Samuel M. Walton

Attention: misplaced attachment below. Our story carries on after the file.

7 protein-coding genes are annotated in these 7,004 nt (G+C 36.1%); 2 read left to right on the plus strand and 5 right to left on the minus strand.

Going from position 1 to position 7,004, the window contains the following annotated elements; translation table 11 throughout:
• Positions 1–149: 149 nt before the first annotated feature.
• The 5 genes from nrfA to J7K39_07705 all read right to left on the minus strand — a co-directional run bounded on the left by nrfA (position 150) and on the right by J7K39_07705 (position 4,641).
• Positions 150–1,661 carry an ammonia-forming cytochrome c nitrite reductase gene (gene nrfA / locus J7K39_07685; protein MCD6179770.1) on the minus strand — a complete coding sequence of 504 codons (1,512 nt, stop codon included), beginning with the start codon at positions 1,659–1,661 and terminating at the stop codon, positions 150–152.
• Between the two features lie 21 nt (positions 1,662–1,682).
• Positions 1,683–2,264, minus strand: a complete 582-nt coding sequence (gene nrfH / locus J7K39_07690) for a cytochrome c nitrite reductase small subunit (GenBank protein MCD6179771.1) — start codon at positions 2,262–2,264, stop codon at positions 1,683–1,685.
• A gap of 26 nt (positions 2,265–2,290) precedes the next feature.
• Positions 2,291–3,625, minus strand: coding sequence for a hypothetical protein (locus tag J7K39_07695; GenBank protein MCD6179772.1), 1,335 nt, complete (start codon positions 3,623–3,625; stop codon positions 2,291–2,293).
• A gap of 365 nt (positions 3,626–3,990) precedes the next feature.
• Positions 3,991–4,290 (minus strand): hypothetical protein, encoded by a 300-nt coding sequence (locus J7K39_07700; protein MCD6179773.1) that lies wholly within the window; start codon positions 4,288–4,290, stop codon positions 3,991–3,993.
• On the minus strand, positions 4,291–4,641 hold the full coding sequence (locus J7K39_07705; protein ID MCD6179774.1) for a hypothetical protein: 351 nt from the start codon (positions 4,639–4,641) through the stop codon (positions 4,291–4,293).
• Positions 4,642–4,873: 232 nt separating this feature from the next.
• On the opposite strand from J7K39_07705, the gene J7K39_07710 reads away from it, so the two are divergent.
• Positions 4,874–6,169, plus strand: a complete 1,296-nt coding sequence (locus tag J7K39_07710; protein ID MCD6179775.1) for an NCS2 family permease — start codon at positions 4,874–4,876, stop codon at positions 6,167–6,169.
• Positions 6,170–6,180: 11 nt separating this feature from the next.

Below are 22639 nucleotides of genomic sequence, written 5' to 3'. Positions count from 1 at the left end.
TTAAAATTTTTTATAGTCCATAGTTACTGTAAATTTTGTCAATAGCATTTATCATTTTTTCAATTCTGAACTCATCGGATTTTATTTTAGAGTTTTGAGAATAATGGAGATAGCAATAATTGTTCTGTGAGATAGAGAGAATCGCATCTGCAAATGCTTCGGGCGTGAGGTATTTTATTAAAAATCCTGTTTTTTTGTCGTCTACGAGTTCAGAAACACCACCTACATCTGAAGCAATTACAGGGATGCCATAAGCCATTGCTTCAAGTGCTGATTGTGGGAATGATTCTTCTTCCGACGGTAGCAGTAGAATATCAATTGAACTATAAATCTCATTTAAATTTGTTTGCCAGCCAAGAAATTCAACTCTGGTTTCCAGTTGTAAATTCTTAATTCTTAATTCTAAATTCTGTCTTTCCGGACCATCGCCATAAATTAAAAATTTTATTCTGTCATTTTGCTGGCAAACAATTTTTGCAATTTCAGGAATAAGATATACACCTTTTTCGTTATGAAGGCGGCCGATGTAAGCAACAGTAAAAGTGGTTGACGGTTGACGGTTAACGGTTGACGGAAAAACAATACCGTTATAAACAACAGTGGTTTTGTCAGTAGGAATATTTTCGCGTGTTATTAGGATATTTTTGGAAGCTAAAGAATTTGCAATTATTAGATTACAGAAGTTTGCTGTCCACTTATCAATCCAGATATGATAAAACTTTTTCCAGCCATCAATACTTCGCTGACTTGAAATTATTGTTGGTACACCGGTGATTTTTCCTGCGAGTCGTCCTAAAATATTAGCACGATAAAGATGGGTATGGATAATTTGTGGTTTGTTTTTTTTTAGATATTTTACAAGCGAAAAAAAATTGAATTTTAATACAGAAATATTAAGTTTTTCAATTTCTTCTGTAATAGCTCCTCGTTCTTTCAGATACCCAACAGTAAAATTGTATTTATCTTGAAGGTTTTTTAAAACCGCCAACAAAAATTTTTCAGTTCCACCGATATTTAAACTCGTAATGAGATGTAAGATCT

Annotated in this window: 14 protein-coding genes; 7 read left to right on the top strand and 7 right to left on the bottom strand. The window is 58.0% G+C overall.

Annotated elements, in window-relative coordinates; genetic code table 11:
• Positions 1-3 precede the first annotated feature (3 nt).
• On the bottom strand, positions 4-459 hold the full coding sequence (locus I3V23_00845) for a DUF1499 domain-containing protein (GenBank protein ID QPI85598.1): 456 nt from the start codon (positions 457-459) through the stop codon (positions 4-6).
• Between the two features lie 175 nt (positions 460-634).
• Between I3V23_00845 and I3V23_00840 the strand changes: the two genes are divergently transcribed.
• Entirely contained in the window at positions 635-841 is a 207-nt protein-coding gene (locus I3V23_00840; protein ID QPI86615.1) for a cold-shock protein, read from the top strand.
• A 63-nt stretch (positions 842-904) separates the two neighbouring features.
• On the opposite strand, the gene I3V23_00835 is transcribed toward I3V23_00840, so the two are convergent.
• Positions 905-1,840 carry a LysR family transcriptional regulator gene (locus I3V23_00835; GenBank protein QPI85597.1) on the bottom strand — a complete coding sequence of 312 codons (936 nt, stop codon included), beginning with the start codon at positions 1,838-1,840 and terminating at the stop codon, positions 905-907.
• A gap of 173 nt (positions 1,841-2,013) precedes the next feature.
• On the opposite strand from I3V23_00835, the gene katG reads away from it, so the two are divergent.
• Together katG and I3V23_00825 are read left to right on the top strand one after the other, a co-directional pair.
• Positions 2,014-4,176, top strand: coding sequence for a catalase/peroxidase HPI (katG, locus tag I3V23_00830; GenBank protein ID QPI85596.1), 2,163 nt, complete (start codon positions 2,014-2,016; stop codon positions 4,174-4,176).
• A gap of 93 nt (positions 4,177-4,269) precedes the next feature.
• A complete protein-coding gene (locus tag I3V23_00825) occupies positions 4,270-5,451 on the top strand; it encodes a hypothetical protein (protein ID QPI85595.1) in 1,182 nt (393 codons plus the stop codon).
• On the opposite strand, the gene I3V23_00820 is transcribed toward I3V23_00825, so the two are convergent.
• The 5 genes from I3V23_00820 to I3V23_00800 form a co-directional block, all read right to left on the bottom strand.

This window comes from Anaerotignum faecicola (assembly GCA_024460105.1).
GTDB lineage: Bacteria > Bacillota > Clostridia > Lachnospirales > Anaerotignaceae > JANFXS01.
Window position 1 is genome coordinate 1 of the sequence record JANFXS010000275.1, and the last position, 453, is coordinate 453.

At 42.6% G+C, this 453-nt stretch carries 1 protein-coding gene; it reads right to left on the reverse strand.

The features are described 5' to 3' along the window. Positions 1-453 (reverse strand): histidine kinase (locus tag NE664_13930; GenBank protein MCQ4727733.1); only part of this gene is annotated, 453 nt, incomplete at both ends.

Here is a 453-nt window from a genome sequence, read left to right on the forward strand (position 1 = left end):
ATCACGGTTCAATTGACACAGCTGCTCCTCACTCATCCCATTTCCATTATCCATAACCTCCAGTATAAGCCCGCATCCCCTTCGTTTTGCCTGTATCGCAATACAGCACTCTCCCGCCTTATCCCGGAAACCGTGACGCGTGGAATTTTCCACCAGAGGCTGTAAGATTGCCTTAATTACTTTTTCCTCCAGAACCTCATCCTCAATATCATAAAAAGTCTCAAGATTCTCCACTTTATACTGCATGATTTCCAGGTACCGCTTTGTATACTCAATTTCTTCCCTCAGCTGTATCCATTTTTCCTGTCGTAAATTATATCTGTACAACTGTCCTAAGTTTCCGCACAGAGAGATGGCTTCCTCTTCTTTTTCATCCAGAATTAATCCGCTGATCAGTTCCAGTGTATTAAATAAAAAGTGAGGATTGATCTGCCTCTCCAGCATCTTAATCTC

Walton achieved great success at Wal-Mart, primarily by focusing on an often-ignored group of consumers: small-town residents. Walton’s formula for success entailed building super-stores that sold a wide variety of low-priced goods, mostly to residents of towns with less than 10,000 people. By 1987, Wal-Marts numbered over 1,000 and had sales of $14 billion. Gaining momentum from the success of Wal-Mart, Walton created the highly successful bulk food store chain, Sam’s Wholesale Club, which also earned revenues in the billions. Walton’s enterprise has been the driving force behind the changing nature of discount shopping.